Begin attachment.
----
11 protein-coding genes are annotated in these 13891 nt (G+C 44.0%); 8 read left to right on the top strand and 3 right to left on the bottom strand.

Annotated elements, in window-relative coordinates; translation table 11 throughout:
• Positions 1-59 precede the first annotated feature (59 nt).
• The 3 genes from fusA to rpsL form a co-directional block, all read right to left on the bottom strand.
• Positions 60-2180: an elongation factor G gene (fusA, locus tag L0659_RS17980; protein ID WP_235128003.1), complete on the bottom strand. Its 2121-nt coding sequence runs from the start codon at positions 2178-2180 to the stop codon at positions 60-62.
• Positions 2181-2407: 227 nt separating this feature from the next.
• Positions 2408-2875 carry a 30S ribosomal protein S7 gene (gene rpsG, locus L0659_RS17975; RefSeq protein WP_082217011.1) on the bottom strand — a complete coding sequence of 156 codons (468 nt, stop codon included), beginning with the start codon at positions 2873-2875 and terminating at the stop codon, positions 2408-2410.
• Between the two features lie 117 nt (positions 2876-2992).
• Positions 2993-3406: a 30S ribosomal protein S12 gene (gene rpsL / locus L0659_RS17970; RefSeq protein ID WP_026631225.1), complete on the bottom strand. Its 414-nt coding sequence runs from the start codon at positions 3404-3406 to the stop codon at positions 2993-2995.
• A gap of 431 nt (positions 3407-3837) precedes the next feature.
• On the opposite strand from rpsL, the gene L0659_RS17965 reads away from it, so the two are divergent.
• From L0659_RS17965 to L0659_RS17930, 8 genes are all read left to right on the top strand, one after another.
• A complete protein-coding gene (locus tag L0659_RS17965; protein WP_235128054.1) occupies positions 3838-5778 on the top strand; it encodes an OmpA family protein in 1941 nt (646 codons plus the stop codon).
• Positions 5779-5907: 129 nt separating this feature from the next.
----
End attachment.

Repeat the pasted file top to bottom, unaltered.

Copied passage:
11 protein-coding genes are annotated in these 13891 nt (G+C 44.0%); 8 read left to right on the top strand and 3 right to left on the bottom strand.

Annotated elements, in window-relative coordinates; translation table 11 throughout:
• Positions 1-59 precede the first annotated feature (59 nt).
• The 3 genes from fusA to rpsL form a co-directional block, all read right to left on the bottom strand.
• Positions 60-2180: an elongation factor G gene (fusA, locus tag L0659_RS17980; protein ID WP_235128003.1), complete on the bottom strand. Its 2121-nt coding sequence runs from the start codon at positions 2178-2180 to the stop codon at positions 60-62.
• Positions 2181-2407: 227 nt separating this feature from the next.
• Positions 2408-2875 carry a 30S ribosomal protein S7 gene (gene rpsG, locus L0659_RS17975; RefSeq protein WP_082217011.1) on the bottom strand — a complete coding sequence of 156 codons (468 nt, stop codon included), beginning with the start codon at positions 2873-2875 and terminating at the stop codon, positions 2408-2410.
• Between the two features lie 117 nt (positions 2876-2992).
• Positions 2993-3406: a 30S ribosomal protein S12 gene (gene rpsL / locus L0659_RS17970; RefSeq protein ID WP_026631225.1), complete on the bottom strand. Its 414-nt coding sequence runs from the start codon at positions 3404-3406 to the stop codon at positions 2993-2995.
• A gap of 431 nt (positions 3407-3837) precedes the next feature.
• On the opposite strand from rpsL, the gene L0659_RS17965 reads away from it, so the two are divergent.
• From L0659_RS17965 to L0659_RS17930, 8 genes are all read left to right on the top strand, one after another.
• A complete protein-coding gene (locus tag L0659_RS17965; protein WP_235128054.1) occupies positions 3838-5778 on the top strand; it encodes an OmpA family protein in 1941 nt (646 codons plus the stop codon).
• Positions 5779-5907: 129 nt separating this feature from the next.